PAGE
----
In her remarks in the roundtable discussion Vanessa Ogle similarly drew attention to the materiality of objects we study and the concepts linked to them, pointing to the ways in which, like other terminologies, the use of the term natural resources has its own history and has been framed in different ways across the nineteenth and twentieth centuries. In particular, she highlighted the ways in which a focus on natural resources would be useful in rendering visible the legal characteristics that accompany different capitalist regimes. Echoing Ogle’s comments on the connection between natural resources and the history of capitalism, Paul Wade called for a fuller consideration of the economy in analyses of natural resources and asked how sovereign control over natural resources matters to regional and global market processes. In addition, Brad Simpson suggested that in thinking about sovereign control over natural resources, scholars should also consider commodity flows and particularly the role of corporations, which are crucial to the organization of these flows. Finally, in his keynote speech, “Sovereign Nature”, Jedediah Purdy brought history into conversation with the present, offering some reflections on the politics of the anthropocene and the possibilities for the future of sovereignty and resources.

The conference provided an excellent starting point for consideration of these questions and enabled participants to reflect on the methods and the analytical tools required to write a global history of natural resources. Astrid M. Eckert’s comments were particularly useful in this regard and she put forward a number of possible approaches to enable historians to better capture the interdependent world of natural resources. These included using the global commons as a potential analytical tool; the concept of telcoupling as a way of studying the displacement effects of resources; and the study of social metabolism, an approach often used by environmental historians in order to shed light on the material flows of resources connecting economy and society with natural systems. As Eckert rightly pointed out, one size will not fit all, and historians must continue to refine the tools needed to connect multiple places and fields of history. However, as the papers presented at the conference made clear, the global history of natural resources offers a rich topic of study and there is much exciting work already underway.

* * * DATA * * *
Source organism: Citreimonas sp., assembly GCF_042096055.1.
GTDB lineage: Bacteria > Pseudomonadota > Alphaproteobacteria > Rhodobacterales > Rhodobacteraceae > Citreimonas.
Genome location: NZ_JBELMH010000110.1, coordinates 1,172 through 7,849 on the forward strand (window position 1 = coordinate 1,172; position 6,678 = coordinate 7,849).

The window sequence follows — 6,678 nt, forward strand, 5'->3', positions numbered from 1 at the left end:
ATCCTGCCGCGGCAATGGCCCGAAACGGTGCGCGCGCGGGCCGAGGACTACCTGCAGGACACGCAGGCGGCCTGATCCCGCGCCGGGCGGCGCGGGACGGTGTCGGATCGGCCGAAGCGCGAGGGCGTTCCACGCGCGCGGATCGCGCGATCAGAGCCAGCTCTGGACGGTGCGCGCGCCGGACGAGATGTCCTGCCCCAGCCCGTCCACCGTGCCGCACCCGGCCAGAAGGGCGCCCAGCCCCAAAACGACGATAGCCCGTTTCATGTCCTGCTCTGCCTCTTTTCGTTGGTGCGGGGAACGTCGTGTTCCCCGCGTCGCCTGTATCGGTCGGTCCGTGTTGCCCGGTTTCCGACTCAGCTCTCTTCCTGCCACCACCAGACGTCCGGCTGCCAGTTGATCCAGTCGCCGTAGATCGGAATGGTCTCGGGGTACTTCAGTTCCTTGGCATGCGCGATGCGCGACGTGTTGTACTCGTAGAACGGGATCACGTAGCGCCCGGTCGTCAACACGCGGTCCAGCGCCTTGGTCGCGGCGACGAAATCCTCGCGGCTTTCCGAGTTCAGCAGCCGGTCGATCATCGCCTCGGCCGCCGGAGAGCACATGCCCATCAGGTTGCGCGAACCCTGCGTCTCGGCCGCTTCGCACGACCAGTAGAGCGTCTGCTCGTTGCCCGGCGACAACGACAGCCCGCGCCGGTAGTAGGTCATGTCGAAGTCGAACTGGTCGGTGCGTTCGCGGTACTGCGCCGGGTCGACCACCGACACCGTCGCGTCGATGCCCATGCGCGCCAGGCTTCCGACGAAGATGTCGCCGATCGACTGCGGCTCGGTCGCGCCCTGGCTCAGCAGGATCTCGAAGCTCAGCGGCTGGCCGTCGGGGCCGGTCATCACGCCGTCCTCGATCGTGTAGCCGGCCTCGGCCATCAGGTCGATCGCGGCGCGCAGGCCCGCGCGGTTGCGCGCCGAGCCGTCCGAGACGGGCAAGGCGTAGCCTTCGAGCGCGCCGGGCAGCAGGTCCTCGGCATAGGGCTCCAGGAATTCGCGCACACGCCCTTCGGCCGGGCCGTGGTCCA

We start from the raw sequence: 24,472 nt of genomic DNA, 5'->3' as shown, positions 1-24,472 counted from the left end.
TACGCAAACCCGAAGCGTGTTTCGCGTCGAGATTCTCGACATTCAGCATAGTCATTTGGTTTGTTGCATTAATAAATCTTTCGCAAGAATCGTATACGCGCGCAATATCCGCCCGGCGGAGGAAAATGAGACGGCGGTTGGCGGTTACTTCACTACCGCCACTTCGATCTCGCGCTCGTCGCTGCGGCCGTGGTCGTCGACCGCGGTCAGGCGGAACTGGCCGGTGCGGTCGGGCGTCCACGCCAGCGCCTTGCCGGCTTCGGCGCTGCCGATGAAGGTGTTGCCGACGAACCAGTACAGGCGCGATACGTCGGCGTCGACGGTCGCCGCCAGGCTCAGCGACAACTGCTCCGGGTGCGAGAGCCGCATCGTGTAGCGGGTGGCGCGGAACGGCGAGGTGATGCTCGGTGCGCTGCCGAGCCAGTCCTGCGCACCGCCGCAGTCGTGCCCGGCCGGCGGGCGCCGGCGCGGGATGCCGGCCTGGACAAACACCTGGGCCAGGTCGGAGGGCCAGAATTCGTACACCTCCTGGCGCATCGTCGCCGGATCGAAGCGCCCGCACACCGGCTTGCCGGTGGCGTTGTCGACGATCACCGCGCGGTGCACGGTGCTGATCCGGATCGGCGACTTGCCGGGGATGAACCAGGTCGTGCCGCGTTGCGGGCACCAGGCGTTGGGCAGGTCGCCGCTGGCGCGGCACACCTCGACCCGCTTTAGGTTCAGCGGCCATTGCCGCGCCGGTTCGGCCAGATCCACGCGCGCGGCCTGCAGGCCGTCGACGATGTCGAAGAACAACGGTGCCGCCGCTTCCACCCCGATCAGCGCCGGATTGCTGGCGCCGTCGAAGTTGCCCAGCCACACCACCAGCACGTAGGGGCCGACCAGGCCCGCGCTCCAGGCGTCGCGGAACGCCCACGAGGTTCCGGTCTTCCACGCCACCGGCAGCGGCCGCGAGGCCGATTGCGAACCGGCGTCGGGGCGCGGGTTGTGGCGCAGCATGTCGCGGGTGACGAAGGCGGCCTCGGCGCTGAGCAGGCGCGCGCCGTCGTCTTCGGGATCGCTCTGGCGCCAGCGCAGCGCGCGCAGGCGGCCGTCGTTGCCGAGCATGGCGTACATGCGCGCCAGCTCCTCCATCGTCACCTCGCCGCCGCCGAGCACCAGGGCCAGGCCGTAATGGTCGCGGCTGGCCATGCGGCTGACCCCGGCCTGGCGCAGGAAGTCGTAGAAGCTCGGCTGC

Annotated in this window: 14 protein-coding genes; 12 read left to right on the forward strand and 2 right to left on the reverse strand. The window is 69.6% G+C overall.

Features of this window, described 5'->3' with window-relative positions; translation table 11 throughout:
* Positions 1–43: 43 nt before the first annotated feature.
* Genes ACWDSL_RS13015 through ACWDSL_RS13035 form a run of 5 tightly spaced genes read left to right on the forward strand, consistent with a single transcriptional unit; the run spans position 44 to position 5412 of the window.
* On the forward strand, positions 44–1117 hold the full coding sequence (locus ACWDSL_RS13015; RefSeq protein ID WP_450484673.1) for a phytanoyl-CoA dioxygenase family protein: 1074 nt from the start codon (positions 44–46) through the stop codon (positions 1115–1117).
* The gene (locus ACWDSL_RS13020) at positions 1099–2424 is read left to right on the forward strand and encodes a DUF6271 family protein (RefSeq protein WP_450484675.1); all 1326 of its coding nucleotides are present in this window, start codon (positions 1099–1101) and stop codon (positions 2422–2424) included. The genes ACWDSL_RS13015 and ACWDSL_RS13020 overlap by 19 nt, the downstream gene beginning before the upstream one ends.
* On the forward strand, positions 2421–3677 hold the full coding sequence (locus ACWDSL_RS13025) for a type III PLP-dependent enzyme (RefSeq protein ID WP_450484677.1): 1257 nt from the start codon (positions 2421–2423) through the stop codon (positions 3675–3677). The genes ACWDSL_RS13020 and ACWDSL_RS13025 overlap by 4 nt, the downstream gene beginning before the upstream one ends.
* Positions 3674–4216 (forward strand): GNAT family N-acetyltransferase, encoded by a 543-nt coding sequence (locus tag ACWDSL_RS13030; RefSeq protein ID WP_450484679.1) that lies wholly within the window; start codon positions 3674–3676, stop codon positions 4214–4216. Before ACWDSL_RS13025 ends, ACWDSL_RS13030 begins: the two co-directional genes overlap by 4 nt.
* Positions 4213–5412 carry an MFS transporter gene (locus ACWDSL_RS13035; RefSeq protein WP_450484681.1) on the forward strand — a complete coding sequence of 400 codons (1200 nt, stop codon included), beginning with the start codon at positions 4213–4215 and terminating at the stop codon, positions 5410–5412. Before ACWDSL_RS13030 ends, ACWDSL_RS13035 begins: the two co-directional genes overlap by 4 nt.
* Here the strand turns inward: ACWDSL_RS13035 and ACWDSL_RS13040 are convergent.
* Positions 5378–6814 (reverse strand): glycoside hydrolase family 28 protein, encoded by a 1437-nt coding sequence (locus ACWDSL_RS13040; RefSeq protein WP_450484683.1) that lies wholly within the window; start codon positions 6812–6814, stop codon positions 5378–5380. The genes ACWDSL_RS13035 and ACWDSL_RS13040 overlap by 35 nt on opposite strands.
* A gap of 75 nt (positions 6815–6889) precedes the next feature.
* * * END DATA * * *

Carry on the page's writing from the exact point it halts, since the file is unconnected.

Sovereignty, Economy, and the Global History of Natural Resources was sponsored by the Institute for European Global Studies at the University of Basel, the Department of History and the Cluster of Excellence “Asia and Europe in a Global Context” at Heidelberg University, and the Laureate Research Program in International History at the University of Sydney. Additional support was received from Past & Present and the Centre for History and Economics at the University of Cambridge.

Past & Present was pleased to support this event and supports others like it. Applications are welcomed from scholars of at all career stages working on all time periods.